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. 2013 Dec 20;8(12):e83297.
doi: 10.1371/journal.pone.0083297. eCollection 2013.

The Frontal Eye Field Is Involved in Visual Vector Inversion in Humans--A Theta Burst Stimulation Study

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Free PMC article

The Frontal Eye Field Is Involved in Visual Vector Inversion in Humans--A Theta Burst Stimulation Study

Katrin Jaun-Frutiger et al. PLoS One. .
Free PMC article

Abstract

In the antisaccade task, subjects are requested to suppress a reflexive saccade towards a visual target and to perform a saccade towards the opposite side. In addition, in order to reproduce an accurate saccadic amplitude, the visual saccade vector (i.e., the distance between a central fixation point and the peripheral target) must be exactly inverted from one visual hemifield to the other. Results from recent studies using a correlational approach (i.e., fMRI, MEG) suggest that not only the posterior parietal cortex (PPC) but also the frontal eye field (FEF) might play an important role in such a visual vector inversion process. In order to assess whether the FEF contributes to visual vector inversion, we applied an interference approach with continuous theta burst stimulation (cTBS) during a memory-guided antisaccade task. In 10 healthy subjects, one train of cTBS was applied over the right FEF prior to a memory-guided antisaccade task. In comparison to the performance without stimulation or with sham stimulation, cTBS over the right FEF induced a hypometric gain for rightward but not leftward antisaccades. These results obtained with an interference approach confirm that the FEF is also involved in the process of visual vector inversion.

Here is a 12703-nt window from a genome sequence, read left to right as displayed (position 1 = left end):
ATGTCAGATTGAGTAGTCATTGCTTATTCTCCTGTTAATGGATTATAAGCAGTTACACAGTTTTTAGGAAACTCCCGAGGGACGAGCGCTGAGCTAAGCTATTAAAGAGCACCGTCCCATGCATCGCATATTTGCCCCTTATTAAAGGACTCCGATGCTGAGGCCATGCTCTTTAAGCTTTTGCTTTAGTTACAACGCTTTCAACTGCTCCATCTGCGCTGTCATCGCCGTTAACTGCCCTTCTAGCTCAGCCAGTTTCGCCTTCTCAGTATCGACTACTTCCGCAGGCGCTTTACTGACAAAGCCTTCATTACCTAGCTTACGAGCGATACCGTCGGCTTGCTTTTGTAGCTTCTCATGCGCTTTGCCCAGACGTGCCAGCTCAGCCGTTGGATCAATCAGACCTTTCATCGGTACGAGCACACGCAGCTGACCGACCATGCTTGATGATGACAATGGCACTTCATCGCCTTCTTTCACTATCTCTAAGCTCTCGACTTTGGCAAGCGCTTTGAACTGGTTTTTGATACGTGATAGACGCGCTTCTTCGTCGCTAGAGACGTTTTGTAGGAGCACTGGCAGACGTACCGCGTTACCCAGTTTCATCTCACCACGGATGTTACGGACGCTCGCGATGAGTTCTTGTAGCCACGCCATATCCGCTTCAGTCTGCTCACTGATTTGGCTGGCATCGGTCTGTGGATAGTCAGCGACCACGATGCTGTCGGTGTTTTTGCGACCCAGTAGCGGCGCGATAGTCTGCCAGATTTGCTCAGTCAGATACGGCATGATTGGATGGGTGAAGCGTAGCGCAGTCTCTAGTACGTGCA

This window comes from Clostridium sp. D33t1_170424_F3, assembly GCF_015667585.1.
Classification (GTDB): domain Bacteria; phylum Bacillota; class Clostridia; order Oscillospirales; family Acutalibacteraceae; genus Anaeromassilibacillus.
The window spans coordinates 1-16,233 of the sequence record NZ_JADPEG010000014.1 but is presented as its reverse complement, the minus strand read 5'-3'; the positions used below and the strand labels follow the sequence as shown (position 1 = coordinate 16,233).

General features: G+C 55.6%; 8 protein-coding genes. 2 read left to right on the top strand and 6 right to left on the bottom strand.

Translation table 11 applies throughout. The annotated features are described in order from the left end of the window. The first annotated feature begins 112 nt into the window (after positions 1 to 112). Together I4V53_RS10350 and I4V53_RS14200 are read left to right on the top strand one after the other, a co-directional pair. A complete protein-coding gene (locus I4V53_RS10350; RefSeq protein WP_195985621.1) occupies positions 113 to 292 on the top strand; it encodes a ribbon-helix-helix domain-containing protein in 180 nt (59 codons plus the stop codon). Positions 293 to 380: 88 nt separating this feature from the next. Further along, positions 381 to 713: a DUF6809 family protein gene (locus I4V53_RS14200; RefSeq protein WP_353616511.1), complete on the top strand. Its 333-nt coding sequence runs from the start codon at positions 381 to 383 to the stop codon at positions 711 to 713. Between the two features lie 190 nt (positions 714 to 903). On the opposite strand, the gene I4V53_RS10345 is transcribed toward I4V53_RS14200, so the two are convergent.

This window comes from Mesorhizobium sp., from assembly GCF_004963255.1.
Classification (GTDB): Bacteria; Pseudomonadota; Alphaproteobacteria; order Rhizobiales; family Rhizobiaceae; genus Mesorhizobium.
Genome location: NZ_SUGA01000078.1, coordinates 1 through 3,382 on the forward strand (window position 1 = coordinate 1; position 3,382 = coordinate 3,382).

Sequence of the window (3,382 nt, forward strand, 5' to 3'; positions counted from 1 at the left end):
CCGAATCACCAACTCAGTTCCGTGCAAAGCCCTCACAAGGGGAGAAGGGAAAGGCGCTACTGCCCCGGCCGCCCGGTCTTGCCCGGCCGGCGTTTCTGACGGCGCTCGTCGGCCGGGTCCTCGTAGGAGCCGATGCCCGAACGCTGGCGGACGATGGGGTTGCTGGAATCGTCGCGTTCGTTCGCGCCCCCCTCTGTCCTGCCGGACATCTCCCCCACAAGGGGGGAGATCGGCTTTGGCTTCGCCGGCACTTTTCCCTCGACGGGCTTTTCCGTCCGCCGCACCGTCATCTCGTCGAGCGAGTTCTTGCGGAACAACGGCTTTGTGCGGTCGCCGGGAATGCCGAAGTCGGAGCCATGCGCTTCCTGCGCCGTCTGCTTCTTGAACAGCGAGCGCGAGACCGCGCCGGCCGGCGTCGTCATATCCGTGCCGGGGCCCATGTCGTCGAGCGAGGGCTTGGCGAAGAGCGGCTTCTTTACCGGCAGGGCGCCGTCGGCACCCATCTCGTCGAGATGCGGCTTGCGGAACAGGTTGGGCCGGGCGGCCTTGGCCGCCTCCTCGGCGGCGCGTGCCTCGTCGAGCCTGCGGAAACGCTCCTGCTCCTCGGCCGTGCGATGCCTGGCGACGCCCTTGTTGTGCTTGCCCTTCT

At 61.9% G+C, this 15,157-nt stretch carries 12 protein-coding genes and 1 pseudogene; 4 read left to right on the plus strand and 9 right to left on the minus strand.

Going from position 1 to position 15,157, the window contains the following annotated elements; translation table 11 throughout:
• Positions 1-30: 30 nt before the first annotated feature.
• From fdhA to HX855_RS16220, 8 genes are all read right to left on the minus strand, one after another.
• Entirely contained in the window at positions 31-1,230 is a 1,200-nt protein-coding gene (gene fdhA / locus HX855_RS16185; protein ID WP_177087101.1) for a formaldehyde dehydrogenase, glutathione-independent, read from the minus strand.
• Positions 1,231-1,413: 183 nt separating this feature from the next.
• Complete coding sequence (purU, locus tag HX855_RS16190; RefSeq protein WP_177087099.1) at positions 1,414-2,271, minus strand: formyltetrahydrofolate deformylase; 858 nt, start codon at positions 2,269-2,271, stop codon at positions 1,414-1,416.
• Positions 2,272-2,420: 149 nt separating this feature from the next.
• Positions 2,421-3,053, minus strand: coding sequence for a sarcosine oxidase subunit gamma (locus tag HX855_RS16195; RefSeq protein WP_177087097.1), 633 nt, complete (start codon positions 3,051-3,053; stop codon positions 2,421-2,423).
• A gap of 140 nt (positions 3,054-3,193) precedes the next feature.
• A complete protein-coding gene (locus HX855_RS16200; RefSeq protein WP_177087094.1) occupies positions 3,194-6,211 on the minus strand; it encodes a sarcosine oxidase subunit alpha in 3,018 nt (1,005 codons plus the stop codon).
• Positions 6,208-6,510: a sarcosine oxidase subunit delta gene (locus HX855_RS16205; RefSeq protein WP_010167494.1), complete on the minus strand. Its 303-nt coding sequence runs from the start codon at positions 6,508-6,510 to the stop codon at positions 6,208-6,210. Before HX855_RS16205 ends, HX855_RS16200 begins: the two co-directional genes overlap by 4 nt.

Conflict of interest statement

Competing Interests: The authors have declared that no competing interests exist.

Figures

Figure 1
Figure 1. Mean gain 1 (error bars: +/− 1 standard error of the mean (SEM)) of antisaccades for the three stimulation conditions (cTBS right FEF; sham right FEF, no stimulation) and the two directions (leftward; rightward).
cTBS over the right FEF induced a significantly hypometric gain for rightward antisaccades, but not for leftward ones (* indicate significant post hoc tests, Bonferroni-corrected; rightward control vs. rightward TBS: p = .011; rightward sham vs. rightward TBS: p = .003; leftward TBS vs. rightward TBS: p = .012).

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Grant support

The work was supported by the Swiss National Science Foundation (320030_140696/1). The funders had no role in study design, data collection and analysis, decision to publish, or preparation of the manuscript.
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